We recently sat down with David Wilson, Principal of Stratocumulus Legal where he shared his business journey, what he’s working on and what he loves about being a part of the Spacecubed community.
Discussing his business journey, David shared that across his career he’s always enjoyed the challenge of helping clients apply the existing legal toolkit to emerging technologies, particularly given that the law often lags behind the evolution of new technologies.
“When I first escaped big law, I initially became a stay-at-home dad with an 8 month old and a 3.5 year old while my wife worked full time. A few years on, I started Stratocumulus Legal to let me focus on the areas of law that I most enjoy practising, while allowing me to pivot to a more flexible way of working.”
“I’m available for consulting work, and to work directly with other businesses and startups, all aimed at assisting clients with identifying, protecting, and exploiting their intellectual property.” He continued.
When asked what he’s been working on recently, David shared that he’s been working with the originators of some technology, assisting them to work through ownership of the resulting intellectual property vis-a-vis the organisation they are working with on the project.
“Who gets to own the IP and commercialise the technology? It’s not always as straightforward as you might expect. This is an issue often faced by startups.”
“Separately, I’ve also been working with a newly established business to advise on the implication of some restraint clauses in one of the directors’ former employment contracts. Does this affect what the new business can do? This can be a common issue facing business founders, who are attracted by the prospect of going it alone, but find their previous role still might have some sort of hold over them.”
“And currently, I’m working with another business startup to prepare copyright licence documentation so that the client can commence selling and marketing their creative content to purchasers online.” He continued.
When asked what he loves about being a part of the Spacecubed community, David shared his thoughts.
“After a career of working inside large law firms, it’s refreshing to work alongside non-lawyers - real people! Interacting with the network of other businesses at Spacecubed and learning their stories is a great opportunity to develop my own practice.”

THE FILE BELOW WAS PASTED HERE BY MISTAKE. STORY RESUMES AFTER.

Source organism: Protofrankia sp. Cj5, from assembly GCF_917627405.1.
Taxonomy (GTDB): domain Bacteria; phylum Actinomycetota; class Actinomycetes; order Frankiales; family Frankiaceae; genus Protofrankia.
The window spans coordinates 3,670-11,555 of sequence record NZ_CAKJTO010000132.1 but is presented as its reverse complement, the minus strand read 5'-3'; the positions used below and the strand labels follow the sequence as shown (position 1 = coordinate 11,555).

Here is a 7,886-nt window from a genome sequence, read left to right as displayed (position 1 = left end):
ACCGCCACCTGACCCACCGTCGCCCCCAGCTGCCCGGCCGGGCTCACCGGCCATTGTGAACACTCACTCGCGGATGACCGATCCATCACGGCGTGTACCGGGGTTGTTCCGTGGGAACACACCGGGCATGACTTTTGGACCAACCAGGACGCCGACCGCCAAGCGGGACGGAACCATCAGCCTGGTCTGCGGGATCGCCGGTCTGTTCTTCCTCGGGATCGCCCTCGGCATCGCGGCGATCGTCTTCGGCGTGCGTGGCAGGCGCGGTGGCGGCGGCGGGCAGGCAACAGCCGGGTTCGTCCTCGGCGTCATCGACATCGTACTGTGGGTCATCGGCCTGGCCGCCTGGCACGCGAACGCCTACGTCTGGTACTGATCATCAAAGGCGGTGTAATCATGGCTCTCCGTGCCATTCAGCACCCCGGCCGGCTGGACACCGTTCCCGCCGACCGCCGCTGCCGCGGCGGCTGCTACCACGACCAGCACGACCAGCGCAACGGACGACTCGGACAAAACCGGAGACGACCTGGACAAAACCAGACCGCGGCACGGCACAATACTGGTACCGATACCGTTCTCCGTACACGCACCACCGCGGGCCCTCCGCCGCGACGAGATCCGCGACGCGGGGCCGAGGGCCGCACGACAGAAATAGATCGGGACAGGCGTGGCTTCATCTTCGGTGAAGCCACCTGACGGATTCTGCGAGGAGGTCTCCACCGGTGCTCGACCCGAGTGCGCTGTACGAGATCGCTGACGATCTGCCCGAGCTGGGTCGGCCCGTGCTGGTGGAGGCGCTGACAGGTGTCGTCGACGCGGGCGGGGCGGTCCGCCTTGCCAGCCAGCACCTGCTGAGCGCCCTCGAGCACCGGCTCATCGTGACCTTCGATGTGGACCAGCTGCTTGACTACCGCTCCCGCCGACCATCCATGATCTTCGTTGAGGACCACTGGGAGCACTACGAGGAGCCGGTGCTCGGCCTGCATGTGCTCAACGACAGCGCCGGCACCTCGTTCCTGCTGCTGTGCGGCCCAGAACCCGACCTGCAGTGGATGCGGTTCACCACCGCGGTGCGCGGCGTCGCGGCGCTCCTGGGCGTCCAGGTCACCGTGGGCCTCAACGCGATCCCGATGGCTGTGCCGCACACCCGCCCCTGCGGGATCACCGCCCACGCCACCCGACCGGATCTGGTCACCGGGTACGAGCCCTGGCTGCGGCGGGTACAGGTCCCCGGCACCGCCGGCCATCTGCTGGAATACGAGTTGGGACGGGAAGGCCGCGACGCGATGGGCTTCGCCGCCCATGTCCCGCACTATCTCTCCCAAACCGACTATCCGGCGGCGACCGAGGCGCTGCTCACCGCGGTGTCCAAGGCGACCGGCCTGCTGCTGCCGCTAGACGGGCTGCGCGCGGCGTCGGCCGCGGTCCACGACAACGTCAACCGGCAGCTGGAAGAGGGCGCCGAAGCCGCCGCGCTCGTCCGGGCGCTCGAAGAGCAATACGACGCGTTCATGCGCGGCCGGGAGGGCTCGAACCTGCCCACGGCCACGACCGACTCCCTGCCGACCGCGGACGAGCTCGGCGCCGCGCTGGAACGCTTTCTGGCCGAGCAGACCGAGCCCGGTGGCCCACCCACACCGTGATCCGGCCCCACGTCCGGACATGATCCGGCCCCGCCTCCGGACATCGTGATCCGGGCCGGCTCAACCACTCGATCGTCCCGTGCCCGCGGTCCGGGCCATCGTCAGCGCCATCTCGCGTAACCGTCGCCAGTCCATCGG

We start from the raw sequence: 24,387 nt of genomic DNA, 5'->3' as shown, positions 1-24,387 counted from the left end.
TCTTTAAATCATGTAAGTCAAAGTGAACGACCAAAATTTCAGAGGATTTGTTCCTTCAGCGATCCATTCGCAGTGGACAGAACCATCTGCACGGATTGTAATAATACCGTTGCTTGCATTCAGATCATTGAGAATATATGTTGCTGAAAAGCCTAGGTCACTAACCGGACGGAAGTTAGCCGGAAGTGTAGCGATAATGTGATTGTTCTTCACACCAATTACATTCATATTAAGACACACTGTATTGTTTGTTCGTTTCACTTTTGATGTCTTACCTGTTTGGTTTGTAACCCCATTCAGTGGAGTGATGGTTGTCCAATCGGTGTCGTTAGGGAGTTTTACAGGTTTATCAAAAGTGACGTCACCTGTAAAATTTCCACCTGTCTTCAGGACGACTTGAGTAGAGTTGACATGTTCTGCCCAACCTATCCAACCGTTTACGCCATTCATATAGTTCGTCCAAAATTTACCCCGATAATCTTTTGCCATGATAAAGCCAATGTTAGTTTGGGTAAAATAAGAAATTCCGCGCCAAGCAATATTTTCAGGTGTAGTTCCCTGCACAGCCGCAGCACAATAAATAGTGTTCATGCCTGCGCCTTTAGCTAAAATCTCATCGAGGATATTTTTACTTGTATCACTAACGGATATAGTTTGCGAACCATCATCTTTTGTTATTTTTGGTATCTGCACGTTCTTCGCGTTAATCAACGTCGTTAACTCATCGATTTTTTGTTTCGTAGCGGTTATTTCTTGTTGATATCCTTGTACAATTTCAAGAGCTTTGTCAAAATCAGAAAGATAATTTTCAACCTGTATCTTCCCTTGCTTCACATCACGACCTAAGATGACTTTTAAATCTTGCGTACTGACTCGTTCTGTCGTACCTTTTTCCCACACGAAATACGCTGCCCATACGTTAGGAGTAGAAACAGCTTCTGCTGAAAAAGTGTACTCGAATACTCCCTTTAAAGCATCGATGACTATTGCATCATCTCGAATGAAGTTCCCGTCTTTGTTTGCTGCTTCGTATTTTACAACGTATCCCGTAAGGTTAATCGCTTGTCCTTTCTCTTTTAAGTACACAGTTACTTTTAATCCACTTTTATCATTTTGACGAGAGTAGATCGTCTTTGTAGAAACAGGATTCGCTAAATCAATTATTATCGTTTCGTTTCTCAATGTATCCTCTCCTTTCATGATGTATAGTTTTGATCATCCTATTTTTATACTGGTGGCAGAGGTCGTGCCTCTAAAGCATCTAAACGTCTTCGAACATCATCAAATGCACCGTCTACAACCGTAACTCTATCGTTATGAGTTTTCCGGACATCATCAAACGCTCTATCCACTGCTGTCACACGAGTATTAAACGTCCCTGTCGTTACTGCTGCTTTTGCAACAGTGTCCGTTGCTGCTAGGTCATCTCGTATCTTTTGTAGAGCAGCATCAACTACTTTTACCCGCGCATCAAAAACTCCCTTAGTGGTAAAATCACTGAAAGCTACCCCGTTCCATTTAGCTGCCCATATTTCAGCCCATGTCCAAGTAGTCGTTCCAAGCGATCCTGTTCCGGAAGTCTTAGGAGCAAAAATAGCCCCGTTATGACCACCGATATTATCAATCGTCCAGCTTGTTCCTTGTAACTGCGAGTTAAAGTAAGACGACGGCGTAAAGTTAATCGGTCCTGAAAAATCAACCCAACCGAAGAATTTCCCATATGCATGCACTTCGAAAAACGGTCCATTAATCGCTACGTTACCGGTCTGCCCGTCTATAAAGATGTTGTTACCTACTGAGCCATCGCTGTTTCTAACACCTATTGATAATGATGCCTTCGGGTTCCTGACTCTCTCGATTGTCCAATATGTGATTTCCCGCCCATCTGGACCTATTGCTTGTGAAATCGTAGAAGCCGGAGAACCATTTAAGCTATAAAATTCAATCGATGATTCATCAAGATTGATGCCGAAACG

“A coworking space also gives me a really important quiet space. Working at home with kids in the house can be distracting and full of interruptions and diversions. Coming into Spacecubed affords some much needed clear-headed time for me.” He continued.
When asked what one of his favourite success stories is, David states that for his business, success is helping his clients get to where they need to be to get on with business.
“I recently worked with a client to retrieve a cybersquatted domain name and take down an imposter website, thereby eliminating a source of risk and damage to the client’s business. I also worked with another client to resolve a dispute with a former business partner over online hosting of its niche copyright content, and allowing the client to get back on with the business of working with its own clients.”
“These are both great outcomes for clients that I’m quite happy to have achieved for them. On a personal level, success for me is managing this work for my clients against the juggle … which leads to my answer to the next question.” He shared.
When asked how he’s adapted to COVID-19 during the pandemic, David goes on to state that he in fact started his practice in May 2020 - just after everything shut down and the pandemic was in full swing.
“Now that things are fully opened up again, there’s more scope to get out there than I was able to previously. But I want to change the focus of this question. In my case, instead of the pandemic, I think that I’ve been more constrained in growing my practice by the time constraints that come from juggling career with parenting responsibilities of small children - pick ups & drop offs, after-school runs, weekday morning playgroups and kindy sessions - all these things eat into the work day very quickly. It’s hard to grow a business and maintain a career while also managing a 4 year old.”
"Of course these are things that working parents have had to juggle for a long time but we need to continue a broader conversation about how all parents manage work and family commitments." He continued.
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